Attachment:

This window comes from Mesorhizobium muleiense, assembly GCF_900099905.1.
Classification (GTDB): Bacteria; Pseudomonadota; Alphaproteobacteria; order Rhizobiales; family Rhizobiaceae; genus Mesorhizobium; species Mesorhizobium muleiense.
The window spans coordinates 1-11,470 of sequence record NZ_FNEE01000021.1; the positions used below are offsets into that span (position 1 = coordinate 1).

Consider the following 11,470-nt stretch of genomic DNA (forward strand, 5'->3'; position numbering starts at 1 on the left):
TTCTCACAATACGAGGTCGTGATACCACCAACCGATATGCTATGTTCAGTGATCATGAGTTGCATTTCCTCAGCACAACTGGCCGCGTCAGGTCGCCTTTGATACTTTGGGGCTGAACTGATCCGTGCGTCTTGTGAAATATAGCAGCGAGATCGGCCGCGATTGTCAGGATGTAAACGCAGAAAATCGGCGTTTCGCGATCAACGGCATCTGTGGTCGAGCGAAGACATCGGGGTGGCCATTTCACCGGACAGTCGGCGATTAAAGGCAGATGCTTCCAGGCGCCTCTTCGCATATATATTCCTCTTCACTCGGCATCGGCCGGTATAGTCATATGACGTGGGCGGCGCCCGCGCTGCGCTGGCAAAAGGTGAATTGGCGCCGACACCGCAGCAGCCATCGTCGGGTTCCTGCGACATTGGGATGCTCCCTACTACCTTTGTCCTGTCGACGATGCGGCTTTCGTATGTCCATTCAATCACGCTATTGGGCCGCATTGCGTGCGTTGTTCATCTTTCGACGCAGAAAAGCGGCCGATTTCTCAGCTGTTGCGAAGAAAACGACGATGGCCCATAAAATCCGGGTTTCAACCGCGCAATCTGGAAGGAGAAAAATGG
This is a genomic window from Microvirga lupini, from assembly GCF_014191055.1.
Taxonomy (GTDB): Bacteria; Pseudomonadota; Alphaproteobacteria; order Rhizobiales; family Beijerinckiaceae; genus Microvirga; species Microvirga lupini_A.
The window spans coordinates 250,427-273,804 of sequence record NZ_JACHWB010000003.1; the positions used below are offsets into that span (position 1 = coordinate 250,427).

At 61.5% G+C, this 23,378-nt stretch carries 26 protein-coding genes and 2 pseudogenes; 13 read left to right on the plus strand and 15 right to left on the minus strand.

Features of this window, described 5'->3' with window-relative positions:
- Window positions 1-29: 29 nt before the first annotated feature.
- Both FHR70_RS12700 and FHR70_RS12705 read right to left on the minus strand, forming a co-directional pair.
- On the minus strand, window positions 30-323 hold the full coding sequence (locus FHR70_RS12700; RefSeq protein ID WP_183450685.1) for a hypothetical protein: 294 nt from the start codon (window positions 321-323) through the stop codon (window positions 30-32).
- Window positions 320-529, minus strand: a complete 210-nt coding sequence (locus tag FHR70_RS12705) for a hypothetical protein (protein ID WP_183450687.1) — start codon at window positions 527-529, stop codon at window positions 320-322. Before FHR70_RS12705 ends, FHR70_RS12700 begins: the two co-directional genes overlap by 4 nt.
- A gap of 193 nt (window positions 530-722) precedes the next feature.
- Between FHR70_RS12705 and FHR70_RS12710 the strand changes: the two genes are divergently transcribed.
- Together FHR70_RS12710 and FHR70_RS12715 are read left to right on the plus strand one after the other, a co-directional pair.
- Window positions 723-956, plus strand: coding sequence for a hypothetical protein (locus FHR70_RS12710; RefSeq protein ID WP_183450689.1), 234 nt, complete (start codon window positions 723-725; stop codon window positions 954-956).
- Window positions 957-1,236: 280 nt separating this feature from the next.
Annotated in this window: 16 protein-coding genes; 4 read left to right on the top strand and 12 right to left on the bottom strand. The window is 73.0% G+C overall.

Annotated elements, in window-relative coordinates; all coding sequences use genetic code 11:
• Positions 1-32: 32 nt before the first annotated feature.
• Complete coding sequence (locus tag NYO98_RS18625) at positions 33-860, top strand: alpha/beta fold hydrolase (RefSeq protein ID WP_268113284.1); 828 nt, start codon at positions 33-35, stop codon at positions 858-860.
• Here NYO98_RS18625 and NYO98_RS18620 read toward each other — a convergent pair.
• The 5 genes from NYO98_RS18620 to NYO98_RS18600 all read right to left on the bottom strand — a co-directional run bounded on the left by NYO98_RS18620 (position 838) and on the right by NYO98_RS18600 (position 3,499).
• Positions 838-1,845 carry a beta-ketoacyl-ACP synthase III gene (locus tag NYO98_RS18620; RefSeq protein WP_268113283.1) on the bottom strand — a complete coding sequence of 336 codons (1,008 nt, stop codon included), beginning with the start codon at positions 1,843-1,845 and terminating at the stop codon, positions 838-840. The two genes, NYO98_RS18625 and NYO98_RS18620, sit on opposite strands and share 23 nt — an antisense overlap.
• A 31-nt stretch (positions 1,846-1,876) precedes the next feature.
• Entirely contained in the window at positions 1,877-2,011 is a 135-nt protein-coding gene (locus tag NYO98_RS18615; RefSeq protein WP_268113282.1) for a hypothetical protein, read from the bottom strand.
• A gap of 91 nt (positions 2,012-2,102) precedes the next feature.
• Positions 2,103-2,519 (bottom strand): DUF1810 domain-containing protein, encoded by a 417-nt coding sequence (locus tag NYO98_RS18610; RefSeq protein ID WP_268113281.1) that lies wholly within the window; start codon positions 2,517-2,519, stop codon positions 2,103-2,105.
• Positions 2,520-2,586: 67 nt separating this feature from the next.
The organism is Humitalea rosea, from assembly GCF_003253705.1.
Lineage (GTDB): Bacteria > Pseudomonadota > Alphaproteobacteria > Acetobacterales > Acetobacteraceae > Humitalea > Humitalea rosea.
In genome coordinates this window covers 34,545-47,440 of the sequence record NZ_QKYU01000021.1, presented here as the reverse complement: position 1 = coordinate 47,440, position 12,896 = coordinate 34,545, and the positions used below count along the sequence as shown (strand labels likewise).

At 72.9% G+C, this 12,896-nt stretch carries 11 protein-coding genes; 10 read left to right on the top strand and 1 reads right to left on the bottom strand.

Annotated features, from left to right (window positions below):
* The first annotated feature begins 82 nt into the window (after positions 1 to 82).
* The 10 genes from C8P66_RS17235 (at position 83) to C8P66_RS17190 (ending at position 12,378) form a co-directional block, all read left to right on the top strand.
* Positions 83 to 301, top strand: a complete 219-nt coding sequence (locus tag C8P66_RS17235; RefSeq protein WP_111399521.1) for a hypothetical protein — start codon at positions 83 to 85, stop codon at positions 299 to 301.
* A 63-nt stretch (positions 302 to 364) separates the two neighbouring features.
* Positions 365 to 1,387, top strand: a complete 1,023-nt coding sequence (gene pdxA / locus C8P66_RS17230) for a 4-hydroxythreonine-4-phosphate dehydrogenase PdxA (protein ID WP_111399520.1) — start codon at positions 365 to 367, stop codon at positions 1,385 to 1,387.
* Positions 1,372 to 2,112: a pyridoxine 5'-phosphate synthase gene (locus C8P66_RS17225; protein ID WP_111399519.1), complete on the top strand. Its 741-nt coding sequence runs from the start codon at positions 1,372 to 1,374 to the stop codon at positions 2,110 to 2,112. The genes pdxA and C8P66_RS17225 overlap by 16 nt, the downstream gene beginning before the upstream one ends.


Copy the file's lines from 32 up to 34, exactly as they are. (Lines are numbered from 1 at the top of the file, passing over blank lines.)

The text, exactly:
The organism is Humitalea rosea, from assembly GCF_003253705.1.
Lineage (GTDB): Bacteria > Pseudomonadota > Alphaproteobacteria > Acetobacterales > Acetobacteraceae > Humitalea > Humitalea rosea.
In genome coordinates this window covers 34,545-47,440 of the sequence record NZ_QKYU01000021.1, presented here as the reverse complement: position 1 = coordinate 47,440, position 12,896 = coordinate 34,545, and the positions used below count along the sequence as shown (strand labels likewise).